Troy Yang is Plural's Open-Sourcerer of the month. 

Featured Open-Sourcerer: Troy Yang

This month, I talked to Troy Yang, who’s been a champion and early adopter of Plural. Troy is a Senior Software Engineer at DignifiHealth.

Abhi Vaidyanatha
Abhi Vaidyanatha

Every month, we feature an individual who has stood out in our community as a notable contributor or user of Plural. This month, I talked to Troy Yang, who’s been a champion and early adopter of Plural.

Troy is a Senior Software Engineer at DignifiHealth, where he's helping improve health systems for providers and patients.

What does your day-to-day look like?

My day-to-day mostly involves working with ETL processes and backend services. We have a web app with a backend that requires ETL for the analytics service that we offer, which I manage.

Our bread and butter as a company is enabling providers at hospitals to provide better patient care using the data that they already have on hand. We ingest their data and serve it back to them in a more meaningful way in our web app or backend services.

How has your journey with Plural been?

Honestly, what I perceived to be our main use case for Plural shifted dynamically since I first stumbled upon it. In a way, that speaks to the usefulness of Plural. It’s basically this 3D printer where you pay for the materials and what you want to print… but for software.

The original idea for using Plural was about the ability to scale our ETL pipelines. However, this clearly proved to be a non-issue, as the upper bound of data in the health domain was not high enough to warrant prematurely optimizing. We kept thinking of ways to push our backend services and although we didn’t use Plural for hosting our ETL tooling, things started to shift when we were exploring.

One of the other developers on my team was asking for Sentry for a long time and I saw that you had it on your marketplace. Plural lowered the barrier for adding that service to our stack, which is a concern for development in the health domain. Stakeholders have a built-in hesitancy because there is a lot of red tape to cut through. We’ve also added a Superset instance to our Plural installation and are looking at adding Jitsu for creating an event pipeline. Things have definitely shifted, but Plural remains a constant for our engineering team.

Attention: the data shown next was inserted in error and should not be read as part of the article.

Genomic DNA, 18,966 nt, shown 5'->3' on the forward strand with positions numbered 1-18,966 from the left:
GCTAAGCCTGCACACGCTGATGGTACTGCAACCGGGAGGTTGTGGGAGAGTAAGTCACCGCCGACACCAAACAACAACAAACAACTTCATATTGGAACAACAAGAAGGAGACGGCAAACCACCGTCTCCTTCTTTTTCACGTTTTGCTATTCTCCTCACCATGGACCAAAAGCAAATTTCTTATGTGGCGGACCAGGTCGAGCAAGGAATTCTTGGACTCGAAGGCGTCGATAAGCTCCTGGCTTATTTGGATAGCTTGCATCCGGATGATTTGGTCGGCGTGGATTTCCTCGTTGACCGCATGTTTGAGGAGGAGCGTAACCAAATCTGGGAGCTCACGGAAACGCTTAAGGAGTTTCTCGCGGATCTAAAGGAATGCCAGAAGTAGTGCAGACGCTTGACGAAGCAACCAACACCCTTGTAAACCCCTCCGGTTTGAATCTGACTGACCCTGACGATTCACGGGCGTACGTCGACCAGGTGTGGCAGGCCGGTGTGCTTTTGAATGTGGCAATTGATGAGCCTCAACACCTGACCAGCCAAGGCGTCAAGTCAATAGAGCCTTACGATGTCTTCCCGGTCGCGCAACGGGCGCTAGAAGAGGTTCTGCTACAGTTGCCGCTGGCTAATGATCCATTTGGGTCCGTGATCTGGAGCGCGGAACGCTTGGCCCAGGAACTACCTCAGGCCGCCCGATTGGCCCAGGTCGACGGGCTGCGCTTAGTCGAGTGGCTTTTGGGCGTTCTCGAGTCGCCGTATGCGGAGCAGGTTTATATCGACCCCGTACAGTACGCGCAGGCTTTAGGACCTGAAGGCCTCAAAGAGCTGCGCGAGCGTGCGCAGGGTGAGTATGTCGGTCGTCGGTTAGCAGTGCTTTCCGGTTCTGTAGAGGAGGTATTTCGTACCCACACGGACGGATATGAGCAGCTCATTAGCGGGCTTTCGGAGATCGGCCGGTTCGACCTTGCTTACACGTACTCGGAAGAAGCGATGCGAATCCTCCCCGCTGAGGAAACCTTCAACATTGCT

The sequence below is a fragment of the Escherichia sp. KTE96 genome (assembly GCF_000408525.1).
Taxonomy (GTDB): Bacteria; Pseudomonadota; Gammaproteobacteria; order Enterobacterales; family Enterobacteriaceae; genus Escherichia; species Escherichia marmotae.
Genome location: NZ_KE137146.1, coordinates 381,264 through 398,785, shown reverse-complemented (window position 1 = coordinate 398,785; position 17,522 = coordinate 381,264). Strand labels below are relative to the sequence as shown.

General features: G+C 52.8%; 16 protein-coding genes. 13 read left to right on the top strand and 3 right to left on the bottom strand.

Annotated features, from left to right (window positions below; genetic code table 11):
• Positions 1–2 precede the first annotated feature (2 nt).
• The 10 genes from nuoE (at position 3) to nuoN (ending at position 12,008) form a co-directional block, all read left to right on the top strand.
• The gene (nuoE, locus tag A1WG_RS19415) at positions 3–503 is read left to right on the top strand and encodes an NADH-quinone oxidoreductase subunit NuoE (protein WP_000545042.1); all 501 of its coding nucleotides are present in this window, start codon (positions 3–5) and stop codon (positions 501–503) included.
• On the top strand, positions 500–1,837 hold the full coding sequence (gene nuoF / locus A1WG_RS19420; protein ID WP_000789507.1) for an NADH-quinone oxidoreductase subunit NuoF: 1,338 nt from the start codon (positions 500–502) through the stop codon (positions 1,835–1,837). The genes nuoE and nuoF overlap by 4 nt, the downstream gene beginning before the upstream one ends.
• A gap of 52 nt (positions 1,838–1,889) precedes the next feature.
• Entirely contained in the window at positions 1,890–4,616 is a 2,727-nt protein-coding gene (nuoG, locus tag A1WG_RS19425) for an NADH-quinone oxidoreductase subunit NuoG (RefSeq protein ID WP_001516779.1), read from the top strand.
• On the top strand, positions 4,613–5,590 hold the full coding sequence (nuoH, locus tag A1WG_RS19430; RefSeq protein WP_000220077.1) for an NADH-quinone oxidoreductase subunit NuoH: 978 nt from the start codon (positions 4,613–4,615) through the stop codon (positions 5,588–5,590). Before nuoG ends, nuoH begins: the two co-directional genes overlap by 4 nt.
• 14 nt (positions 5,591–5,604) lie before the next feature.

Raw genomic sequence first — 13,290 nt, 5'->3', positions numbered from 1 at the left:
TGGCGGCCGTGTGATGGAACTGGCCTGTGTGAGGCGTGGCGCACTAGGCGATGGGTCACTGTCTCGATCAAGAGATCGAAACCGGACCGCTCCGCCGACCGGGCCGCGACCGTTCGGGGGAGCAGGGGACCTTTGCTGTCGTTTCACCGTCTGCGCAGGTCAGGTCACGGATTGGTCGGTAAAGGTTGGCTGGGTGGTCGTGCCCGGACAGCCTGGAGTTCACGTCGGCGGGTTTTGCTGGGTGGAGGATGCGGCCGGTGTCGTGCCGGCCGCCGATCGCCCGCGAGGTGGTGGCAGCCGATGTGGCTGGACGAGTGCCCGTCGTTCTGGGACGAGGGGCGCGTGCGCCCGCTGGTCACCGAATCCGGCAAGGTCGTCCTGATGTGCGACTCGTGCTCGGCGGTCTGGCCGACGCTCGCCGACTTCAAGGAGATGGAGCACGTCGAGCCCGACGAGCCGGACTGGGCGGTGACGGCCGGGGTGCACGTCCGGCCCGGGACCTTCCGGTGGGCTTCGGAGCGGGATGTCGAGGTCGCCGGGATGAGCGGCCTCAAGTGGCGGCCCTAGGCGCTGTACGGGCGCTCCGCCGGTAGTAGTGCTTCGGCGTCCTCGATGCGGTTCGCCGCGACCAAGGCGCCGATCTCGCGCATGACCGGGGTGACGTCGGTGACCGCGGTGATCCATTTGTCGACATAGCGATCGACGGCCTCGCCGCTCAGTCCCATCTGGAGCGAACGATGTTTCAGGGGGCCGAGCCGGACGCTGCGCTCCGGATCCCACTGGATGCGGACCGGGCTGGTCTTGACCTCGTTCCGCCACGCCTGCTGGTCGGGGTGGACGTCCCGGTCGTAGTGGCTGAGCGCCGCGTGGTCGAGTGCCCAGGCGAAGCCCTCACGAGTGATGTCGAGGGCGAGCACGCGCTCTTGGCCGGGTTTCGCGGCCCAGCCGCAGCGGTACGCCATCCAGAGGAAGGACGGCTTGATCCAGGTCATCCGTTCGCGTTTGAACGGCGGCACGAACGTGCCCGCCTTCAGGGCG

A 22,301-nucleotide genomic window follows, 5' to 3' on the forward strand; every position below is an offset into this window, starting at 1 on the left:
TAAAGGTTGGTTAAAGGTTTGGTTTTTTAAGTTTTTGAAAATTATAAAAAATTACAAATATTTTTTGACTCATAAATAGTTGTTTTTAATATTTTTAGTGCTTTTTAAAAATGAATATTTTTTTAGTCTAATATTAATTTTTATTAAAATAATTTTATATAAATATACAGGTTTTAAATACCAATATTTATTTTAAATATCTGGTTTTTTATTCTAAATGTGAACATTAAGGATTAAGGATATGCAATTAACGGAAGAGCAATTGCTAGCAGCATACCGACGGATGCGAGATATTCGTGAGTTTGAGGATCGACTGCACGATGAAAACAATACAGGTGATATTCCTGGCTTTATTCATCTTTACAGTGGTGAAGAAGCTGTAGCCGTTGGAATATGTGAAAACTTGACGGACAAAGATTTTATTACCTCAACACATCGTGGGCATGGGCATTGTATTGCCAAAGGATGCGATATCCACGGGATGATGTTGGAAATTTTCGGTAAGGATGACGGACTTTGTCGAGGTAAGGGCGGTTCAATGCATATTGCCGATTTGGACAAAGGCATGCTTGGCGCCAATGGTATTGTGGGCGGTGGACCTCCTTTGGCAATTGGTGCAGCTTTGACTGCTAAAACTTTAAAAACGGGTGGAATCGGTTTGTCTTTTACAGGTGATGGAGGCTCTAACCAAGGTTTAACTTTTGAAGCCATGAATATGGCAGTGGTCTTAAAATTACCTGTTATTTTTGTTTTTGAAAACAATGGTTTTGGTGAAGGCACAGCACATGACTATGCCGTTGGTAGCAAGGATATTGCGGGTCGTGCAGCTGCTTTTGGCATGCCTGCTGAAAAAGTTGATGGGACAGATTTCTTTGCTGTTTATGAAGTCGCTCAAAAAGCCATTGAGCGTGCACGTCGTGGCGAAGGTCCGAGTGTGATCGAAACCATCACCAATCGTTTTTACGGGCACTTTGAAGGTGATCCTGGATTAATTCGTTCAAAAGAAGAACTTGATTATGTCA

How is working with Plural as a developer?  

It enables the engineer to an extreme degree. The fact that I can throw anything in the catalog on the cluster is honestly just fun. There are so many services that I’ve thought about signing up for but never wanted to enter credit card information for a SaaS. For protected domains like healthcare, it’s always technically possible to do, but SaaS is a non-starter. So with Plural, I can host a bunch of open-source projects easily on my own without worrying about PII data leaving our infrastructure.

What would you consider your most unique or nerdiest hobby?

I’ll be spending some time in Malta… because of Age of Empires 3. When you start the single-player campaign, it starts with you playing as the Maltese defending against the Ottoman empire. But I always thought, what the **** is Malta? This place doesn’t seem real.

So I’ve always had this fascination with Malta and I’m going there next year for 2 weeks, which is funny because it all started from Age of Empires. I’ve always been a fan of RTS games, but I’m more of a Total War guy than a Civilization guy. Less thinking, more smashing things.

But I go for everything in terms of video games. Lots of sports games, like Madden, FIFA, NHL, 2K, and MLB… but the original Call of Duty: Modern Warfare 2 probably consumed the most time out of anything for me.

What content or art do you primarily consume?

Music is a big part of my life. I really like music that doesn’t have words though. I love music in foreign languages because you don’t always know what they are saying but you know what the songs are about. Food and music are great equalizers. I don’t need to understand you to experience it.

But I also like heavy metal; Atreyu and Architects are cool. The drummer of Architects got cancer, wrote a bunch of music about it, beat cancer, got cancer again, and wrote music about it again. All of this transcends culture and is universally appreciable.

Another thing I like about metal is that I really like music that has a complex composition and a bunch of moving pieces coming together. You can hop in and out from focusing on one particular section of music to another. Every time you listen to the song it’s different.


To learn more about how Plural works and how we are helping engineering teams across the world deploy open-source applications in a cloud production environment, check out our Github to get started today.

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